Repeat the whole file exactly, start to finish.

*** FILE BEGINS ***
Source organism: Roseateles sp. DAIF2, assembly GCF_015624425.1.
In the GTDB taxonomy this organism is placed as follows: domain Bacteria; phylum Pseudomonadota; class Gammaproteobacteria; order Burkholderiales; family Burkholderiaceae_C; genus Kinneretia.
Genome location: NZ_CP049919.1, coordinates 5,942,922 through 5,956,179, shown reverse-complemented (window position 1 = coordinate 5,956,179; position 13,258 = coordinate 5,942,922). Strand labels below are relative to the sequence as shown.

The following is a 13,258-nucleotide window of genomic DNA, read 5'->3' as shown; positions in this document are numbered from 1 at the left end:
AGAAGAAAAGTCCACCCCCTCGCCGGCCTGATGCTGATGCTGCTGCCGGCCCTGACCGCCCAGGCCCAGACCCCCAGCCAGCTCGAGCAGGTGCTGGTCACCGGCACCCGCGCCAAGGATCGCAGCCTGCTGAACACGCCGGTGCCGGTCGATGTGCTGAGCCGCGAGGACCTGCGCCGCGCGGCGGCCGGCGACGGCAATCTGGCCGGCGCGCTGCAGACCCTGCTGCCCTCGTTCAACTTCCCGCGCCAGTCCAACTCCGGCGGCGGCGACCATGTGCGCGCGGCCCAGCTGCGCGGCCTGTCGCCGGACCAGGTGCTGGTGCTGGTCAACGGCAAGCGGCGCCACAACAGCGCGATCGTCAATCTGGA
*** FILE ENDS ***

Source organism: Roseateles sp. DAIF2, assembly GCF_015624425.1.
In the GTDB taxonomy this organism is placed as follows: domain Bacteria; phylum Pseudomonadota; class Gammaproteobacteria; order Burkholderiales; family Burkholderiaceae_C; genus Kinneretia.
Genome location: NZ_CP049919.1, coordinates 5,942,922 through 5,956,179, shown reverse-complemented (window position 1 = coordinate 5,956,179; position 13,258 = coordinate 5,942,922). Strand labels below are relative to the sequence as shown.

The following is a 13,258-nucleotide window of genomic DNA, read 5'->3' as shown; positions in this document are numbered from 1 at the left end:
AGAAGAAAAGTCCACCCCCTCGCCGGCCTGATGCTGATGCTGCTGCCGGCCCTGACCGCCCAGGCCCAGACCCCCAGCCAGCTCGAGCAGGTGCTGGTCACCGGCACCCGCGCCAAGGATCGCAGCCTGCTGAACACGCCGGTGCCGGTCGATGTGCTGAGCCGCGAGGACCTGCGCCGCGCGGCGGCCGGCGACGGCAATCTGGCCGGCGCGCTGCAGACCCTGCTGCCCTCGTTCAACTTCCCGCGCCAGTCCAACTCCGGCGGCGGCGACCATGTGCGCGCGGCCCAGCTGCGCGGCCTGTCGCCGGACCAGGTGCTGGTGCTGGTCAACGGCAAGCGGCGCCACAACAGCGCGATCGTCAATCTGGA